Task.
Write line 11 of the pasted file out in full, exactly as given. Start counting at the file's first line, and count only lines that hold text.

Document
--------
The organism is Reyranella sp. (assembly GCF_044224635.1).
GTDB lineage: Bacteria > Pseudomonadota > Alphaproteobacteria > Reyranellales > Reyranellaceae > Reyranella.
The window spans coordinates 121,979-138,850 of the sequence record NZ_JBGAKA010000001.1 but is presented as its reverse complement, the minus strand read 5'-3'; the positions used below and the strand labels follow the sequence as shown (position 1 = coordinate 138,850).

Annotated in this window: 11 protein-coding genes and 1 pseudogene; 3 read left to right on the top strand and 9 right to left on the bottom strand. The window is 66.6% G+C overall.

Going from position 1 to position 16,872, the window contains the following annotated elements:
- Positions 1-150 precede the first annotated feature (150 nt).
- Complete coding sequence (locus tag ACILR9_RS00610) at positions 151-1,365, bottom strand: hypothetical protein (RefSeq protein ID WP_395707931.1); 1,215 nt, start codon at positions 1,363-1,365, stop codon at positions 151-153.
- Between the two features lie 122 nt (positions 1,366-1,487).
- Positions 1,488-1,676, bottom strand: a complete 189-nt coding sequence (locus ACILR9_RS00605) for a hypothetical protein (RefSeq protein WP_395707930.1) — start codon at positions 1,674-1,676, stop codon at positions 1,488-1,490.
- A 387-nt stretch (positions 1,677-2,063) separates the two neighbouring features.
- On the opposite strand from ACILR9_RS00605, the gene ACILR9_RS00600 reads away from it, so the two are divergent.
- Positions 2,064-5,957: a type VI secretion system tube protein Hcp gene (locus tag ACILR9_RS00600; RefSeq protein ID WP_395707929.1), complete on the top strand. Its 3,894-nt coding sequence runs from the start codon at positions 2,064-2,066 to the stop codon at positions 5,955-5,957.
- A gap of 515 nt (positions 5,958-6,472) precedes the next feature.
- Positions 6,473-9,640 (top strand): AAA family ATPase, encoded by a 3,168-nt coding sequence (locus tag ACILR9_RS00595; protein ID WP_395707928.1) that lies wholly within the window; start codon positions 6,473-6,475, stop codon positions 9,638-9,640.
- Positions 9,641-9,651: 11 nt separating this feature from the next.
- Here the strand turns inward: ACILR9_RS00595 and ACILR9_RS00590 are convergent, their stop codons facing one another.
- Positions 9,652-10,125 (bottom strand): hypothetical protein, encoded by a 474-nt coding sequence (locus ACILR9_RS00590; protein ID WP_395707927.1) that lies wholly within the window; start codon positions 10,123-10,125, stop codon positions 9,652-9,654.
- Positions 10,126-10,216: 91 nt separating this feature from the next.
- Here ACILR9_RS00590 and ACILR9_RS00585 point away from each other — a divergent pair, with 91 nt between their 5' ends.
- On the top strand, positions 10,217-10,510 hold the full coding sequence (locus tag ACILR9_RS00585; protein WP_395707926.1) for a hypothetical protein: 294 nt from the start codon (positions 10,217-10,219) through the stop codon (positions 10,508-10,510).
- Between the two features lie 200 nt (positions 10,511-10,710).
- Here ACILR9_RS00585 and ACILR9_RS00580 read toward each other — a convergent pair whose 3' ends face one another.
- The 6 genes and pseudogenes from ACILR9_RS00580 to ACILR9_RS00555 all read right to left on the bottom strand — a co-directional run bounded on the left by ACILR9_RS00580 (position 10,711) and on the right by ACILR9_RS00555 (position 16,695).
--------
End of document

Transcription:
- On the opposite strand from ACILR9_RS00605, the gene ACILR9_RS00600 reads away from it, so the two are divergent.